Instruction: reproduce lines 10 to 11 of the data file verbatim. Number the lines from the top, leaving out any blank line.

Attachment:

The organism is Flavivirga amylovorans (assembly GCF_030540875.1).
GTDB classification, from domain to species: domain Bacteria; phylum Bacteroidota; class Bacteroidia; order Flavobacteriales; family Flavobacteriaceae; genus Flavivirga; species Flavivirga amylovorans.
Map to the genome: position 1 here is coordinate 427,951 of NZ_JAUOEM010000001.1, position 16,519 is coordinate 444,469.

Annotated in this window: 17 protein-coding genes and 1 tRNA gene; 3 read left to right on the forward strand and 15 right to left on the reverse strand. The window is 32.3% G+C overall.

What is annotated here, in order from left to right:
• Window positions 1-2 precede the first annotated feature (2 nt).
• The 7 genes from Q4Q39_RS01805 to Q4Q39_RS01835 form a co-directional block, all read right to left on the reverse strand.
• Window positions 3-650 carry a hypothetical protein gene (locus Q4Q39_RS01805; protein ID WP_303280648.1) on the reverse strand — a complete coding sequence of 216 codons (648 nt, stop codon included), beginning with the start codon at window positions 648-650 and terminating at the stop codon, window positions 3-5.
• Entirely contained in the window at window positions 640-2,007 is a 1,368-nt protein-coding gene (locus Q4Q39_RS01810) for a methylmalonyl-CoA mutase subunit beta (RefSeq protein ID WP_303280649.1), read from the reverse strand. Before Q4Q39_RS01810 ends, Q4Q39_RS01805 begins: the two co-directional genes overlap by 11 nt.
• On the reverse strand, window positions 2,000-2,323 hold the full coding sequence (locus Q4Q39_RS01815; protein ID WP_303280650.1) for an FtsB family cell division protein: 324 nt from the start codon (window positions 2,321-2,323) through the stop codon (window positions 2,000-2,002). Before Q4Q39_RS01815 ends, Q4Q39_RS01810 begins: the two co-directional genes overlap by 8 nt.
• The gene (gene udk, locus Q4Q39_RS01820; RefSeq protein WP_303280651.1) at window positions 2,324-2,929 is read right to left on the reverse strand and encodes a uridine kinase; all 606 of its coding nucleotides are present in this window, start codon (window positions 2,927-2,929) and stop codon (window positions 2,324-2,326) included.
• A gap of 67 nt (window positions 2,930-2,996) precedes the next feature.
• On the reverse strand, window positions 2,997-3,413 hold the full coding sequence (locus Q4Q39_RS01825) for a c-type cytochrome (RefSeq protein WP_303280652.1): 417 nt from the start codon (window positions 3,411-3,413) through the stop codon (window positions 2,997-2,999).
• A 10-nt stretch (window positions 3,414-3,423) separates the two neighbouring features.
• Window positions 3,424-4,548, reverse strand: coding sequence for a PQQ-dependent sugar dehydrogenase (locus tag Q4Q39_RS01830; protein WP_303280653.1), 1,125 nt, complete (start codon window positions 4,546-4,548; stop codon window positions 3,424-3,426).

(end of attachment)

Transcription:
• On the reverse strand, window positions 2,000-2,323 hold the full coding sequence (locus Q4Q39_RS01815; protein ID WP_303280650.1) for an FtsB family cell division protein: 324 nt from the start codon (window positions 2,321-2,323) through the stop codon (window positions 2,000-2,002). Before Q4Q39_RS01815 ends, Q4Q39_RS01810 begins: the two co-directional genes overlap by 8 nt.
• The gene (gene udk, locus Q4Q39_RS01820; RefSeq protein WP_303280651.1) at window positions 2,324-2,929 is read right to left on the reverse strand and encodes a uridine kinase; all 606 of its coding nucleotides are present in this window, start codon (window positions 2,927-2,929) and stop codon (window positions 2,324-2,326) included.